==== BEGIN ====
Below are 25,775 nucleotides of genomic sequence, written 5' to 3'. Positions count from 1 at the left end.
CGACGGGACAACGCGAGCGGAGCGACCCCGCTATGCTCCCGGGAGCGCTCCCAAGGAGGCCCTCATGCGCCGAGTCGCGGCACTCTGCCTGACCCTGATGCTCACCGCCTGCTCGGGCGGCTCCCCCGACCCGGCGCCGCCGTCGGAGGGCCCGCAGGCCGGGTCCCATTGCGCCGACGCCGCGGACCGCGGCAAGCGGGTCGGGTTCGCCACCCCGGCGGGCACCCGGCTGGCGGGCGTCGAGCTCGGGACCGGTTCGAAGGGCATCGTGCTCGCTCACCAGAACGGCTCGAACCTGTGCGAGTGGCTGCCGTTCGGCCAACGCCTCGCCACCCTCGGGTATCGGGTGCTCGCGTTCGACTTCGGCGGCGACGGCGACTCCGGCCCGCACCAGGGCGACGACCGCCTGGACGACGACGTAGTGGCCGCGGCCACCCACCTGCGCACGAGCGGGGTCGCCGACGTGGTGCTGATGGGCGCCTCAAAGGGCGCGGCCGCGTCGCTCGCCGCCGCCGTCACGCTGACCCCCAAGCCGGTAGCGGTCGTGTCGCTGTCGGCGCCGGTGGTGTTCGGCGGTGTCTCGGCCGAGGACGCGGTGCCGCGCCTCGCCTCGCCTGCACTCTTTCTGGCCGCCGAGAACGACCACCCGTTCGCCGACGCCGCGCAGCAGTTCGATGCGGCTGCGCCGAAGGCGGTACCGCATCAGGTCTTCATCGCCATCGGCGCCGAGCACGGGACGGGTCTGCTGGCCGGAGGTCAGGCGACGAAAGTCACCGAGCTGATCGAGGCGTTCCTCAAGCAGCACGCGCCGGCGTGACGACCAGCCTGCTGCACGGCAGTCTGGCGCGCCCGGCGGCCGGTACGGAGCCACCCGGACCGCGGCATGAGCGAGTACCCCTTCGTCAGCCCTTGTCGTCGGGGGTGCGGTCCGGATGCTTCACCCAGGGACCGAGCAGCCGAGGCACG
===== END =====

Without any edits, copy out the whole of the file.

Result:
Below are 25,775 nucleotides of genomic sequence, written 5' to 3'. Positions count from 1 at the left end.
CGACGGGACAACGCGAGCGGAGCGACCCCGCTATGCTCCCGGGAGCGCTCCCAAGGAGGCCCTCATGCGCCGAGTCGCGGCACTCTGCCTGACCCTGATGCTCACCGCCTGCTCGGGCGGCTCCCCCGACCCGGCGCCGCCGTCGGAGGGCCCGCAGGCCGGGTCCCATTGCGCCGACGCCGCGGACCGCGGCAAGCGGGTCGGGTTCGCCACCCCGGCGGGCACCCGGCTGGCGGGCGTCGAGCTCGGGACCGGTTCGAAGGGCATCGTGCTCGCTCACCAGAACGGCTCGAACCTGTGCGAGTGGCTGCCGTTCGGCCAACGCCTCGCCACCCTCGGGTATCGGGTGCTCGCGTTCGACTTCGGCGGCGACGGCGACTCCGGCCCGCACCAGGGCGACGACCGCCTGGACGACGACGTAGTGGCCGCGGCCACCCACCTGCGCACGAGCGGGGTCGCCGACGTGGTGCTGATGGGCGCCTCAAAGGGCGCGGCCGCGTCGCTCGCCGCCGCCGTCACGCTGACCCCCAAGCCGGTAGCGGTCGTGTCGCTGTCGGCGCCGGTGGTGTTCGGCGGTGTCTCGGCCGAGGACGCGGTGCCGCGCCTCGCCTCGCCTGCACTCTTTCTGGCCGCCGAGAACGACCACCCGTTCGCCGACGCCGCGCAGCAGTTCGATGCGGCTGCGCCGAAGGCGGTACCGCATCAGGTCTTCATCGCCATCGGCGCCGAGCACGGGACGGGTCTGCTGGCCGGAGGTCAGGCGACGAAAGTCACCGAGCTGATCGAGGCGTTCCTCAAGCAGCACGCGCCGGCGTGACGACCAGCCTGCTGCACGGCAGTCTGGCGCGCCCGGCGGCCGGTACGGAGCCACCCGGACCGCGGCATGAGCGAGTACCCCTTCGTCAGCCCTTGTCGTCGGGGGTGCGGTCCGGATGCTTCACCCAGGGACCGAGCAGCCGAGGCACG